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For Akerfelds, baseball provides therapy
Since his youth, baseball has been Darrel Akerfelds' passion.
Now, it has become his salvation.
Diagnosed with pancreatic cancer in December, and having just finished his 16th round of intensive chemotherapy with the hope that the tumor will eventually shrink enough that it can be removed, Akerfelds finds peace on the baseball field.
He is in his 10th season as the San Diego Padres' bullpen coach and is going about his job today just like he did in his first season as a coach, finding a form of therapy in the time he is in uniform, working with the members of a bullpen that has the lowest earned run average in the major leagues.
"The field is where I need to be," said Akerfelds, who turns 49 on June 12. "The field is my energy. It is the mental health side. Being around the team and doing what I do has been the best mental therapy for me. And physically, I’m holding up."
Akerfelds received the emotional jolt in December. Looking jaundiced and feeling pains, he underwent a series of tests that revealed the tumor on his pancreas.
"That 24-hour period after the CT scan when they find the tumor and when you hear back, there are a lot of things going through your mind," he said. "There is a little bit of sorrow, a little bit of sadness. It was during that time that I decided I was going to take it on full force, regardless of what the verdict (was).
"At that point, they didn't know if it had spread throughout my body or if it was still early. Obviously, if it had spread, things would have been grimmer. But that was something I decided I’d deal with. So when the results came back my mindset was, 'OK, what’s the next step?'"
Initially there was talk of a radiation treatment.
"That would have been five days a week, and I wouldn’t have been able to be with the team," he said. "The thought of that was a bummer, but then they came up with the plan of chemotherapy."
So far, said Akerfelds, so good.
"I haven’t had any nausea or fatigue," he said. "I’ve been able to stay in shape and do my job."
Akerfelds has made few concessions on the field. He did have to fly back to San Diego for treatment every Tuesday, costing him one day a week with the team. But the way the treatments have lined up during the season, he has missed only one game so far. Akerfelds has been able to take advantage of either the Padres being at home or scheduled for an off-day on the road when his treatments were scheduled since Opening Day.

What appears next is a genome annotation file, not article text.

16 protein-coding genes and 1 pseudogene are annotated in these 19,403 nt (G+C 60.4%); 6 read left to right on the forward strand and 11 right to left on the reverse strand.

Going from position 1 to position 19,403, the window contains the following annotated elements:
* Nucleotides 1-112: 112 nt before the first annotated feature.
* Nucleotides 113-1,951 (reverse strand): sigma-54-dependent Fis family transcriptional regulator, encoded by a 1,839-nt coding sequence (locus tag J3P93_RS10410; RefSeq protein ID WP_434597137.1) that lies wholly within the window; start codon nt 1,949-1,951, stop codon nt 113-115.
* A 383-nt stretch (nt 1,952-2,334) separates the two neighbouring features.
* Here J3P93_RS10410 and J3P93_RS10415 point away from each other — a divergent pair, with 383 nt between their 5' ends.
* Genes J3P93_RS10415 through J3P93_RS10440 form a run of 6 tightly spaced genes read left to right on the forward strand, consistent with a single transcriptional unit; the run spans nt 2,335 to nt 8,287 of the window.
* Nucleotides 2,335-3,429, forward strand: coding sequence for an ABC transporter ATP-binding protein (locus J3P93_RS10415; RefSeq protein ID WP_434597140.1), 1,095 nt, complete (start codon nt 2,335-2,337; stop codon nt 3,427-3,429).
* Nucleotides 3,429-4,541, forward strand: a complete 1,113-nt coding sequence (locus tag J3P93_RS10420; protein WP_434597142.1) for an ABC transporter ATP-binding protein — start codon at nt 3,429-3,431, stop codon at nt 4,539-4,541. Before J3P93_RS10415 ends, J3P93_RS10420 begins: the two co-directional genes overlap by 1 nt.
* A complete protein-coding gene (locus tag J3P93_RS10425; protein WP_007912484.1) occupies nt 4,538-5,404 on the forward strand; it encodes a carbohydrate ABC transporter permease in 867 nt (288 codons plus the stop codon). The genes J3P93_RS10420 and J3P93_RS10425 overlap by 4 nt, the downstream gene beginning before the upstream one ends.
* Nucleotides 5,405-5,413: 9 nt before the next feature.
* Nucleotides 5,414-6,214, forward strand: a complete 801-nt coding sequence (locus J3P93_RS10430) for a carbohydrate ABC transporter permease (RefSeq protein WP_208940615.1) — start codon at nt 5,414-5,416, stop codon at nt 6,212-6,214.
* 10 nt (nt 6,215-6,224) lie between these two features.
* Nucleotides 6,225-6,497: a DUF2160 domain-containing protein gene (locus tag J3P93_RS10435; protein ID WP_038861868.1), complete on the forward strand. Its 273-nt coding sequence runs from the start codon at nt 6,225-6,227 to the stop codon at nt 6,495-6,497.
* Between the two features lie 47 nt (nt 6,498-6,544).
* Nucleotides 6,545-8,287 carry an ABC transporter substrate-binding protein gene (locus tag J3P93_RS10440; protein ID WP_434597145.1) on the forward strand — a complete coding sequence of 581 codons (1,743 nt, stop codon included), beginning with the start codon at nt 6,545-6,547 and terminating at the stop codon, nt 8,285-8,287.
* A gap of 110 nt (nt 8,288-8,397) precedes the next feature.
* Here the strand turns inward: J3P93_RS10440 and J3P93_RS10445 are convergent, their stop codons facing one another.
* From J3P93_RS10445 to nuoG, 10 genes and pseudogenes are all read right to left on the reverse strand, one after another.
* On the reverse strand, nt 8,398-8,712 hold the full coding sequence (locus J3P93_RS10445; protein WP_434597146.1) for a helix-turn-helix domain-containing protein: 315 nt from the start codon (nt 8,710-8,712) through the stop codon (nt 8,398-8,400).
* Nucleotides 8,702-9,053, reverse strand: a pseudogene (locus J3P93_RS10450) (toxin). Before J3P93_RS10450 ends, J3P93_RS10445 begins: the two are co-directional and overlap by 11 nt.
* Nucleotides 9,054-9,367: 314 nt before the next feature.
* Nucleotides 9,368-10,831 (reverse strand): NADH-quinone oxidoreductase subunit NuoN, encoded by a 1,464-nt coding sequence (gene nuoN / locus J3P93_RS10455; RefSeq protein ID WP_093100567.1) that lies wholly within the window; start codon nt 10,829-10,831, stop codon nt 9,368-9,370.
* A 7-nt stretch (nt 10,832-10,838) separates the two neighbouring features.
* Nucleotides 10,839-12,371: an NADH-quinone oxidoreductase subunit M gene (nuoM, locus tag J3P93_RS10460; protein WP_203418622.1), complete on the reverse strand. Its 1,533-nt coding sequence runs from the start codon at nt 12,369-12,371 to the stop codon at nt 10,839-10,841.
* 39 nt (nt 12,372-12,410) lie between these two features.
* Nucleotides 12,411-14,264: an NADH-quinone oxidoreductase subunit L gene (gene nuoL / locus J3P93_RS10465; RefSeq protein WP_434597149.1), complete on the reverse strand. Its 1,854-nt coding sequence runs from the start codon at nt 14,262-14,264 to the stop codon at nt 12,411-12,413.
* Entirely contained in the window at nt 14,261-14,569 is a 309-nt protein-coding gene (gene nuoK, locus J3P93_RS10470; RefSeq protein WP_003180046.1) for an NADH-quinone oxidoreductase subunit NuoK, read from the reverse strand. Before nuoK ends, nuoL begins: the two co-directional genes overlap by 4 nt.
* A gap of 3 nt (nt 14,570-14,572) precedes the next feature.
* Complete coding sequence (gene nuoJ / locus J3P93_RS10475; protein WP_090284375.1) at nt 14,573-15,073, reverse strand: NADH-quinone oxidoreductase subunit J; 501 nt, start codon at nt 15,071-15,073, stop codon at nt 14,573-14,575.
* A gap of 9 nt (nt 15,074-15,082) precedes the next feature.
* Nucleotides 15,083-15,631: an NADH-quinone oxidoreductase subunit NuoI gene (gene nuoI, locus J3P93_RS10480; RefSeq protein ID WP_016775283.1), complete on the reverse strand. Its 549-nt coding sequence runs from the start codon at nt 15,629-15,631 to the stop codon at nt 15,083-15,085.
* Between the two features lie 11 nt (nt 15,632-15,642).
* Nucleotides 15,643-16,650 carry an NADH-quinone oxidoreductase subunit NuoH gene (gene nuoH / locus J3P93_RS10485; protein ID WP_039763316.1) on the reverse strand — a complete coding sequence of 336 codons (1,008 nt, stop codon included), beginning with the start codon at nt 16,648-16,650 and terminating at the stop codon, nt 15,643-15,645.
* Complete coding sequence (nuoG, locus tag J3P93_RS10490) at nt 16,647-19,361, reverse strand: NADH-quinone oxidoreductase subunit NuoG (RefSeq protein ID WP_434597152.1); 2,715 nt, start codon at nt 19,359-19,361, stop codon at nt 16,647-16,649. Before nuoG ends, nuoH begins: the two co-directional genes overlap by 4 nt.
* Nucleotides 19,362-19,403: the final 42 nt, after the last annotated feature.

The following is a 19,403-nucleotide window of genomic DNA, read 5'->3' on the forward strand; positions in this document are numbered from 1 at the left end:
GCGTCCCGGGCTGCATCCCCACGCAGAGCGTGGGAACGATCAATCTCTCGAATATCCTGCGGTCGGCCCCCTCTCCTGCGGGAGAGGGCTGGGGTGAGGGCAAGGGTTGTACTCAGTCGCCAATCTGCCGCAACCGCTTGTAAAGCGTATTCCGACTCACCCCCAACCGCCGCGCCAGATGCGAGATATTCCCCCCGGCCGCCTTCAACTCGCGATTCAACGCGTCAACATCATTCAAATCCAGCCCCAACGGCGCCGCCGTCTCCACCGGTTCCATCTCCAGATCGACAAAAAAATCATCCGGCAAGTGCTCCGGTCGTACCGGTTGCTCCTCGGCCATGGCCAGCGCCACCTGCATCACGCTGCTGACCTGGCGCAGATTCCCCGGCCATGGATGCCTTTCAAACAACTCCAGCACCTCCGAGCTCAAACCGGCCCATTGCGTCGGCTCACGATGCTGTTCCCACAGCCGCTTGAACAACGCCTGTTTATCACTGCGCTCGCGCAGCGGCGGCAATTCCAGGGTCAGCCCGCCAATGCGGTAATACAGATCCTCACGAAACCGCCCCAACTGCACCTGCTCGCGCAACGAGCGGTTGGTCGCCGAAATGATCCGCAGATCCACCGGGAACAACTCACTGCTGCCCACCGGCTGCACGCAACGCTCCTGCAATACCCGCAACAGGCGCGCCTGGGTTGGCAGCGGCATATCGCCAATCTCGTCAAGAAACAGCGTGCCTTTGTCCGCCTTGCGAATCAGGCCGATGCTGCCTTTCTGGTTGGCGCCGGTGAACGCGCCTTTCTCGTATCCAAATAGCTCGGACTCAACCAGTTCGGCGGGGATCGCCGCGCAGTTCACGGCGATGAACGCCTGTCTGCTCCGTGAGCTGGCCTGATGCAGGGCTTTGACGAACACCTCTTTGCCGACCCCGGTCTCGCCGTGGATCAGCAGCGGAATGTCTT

While the Padres do have a 10-day, nine-game trip to Colorado, Minnesota and Boston coming up June 13 to 22, that comes during a break in Akerfelds' treatment program.
And on the field, Akerfelds has made only one sacrifice to the health issue, and that was under orders from manager Buddy Black. He is not allowed to warm up pitchers in the bullpen.
"I miss it," Akerfelds said. "I will catch a couple guys on flat ground. There are times where I want to get a feel for their stuff, how the slider spins or what rotation the change-up has. I want to see the release point better, but I understand the decision that I cannot catch anymore.
"I have a stent in my pancreas that helps. The tumor is pressing on it, squeezing it off, which messes up my insulin levels, and the stent helps deal with that. With the stent, if I miss a ball or a ball bounces up and hits me in that area. . . . Well, I guess that’s not too good. Buddy didn’t want to take that chance. I told him I could wear a chest protector. He laughed and told me we weren’t going to risk it."
But then that’s Akerfelds. He has never been one to back down from a challenge. The guy has a gung-ho approach.
A graduate of Denver-area Columbine High School (whose assistant baseball coach was the school counselor gunned down in the school’s shooting tragedy 12 years ago), Akerfelds originally attended Arkansas to play football and baseball.
He was good enough on the gridiron that as a freshman he started for the Razorbacks at linebacker in the 1981 Gator Bowl. But he was so lured to baseball that he transferred after that year to Mesa State College in Grand Junction, Colo., so he could focus on pitching.
It paid off. He was Seattle’s first-round draft choice — the seventh player taken overall — in baseball’s 1983 draft.
"He is a tough-minded person," Black said. "When I found out about his situation, I was devastated, but what he has done has become an inspiration to all of us to keep moving forward. He has handled (it) with such dignity and class. He is a proud guy."
And he is optimistic about what lies ahead.
The tumor is pressed against the hepatic artery. With the chemotherapy, the plan is to shrink the tumor so that it is not touching the artery, and then to surgically remove it.
"There has been definite progress," Akerfelds said.
So far, however, not enough progress has been made for doctors to move forward. Examinations after the sixth and 12th treatments showed a total shrinkage in the range of 45 percent.
The next examination is expected after Akerfelds' 18th treatment.
"The surgeon said as long as the chemo keeps making it smaller, there is a chance the tumor will move away from the artery," Akerfelds said.
And as long as there is a chance, Akerfelds finds hope.
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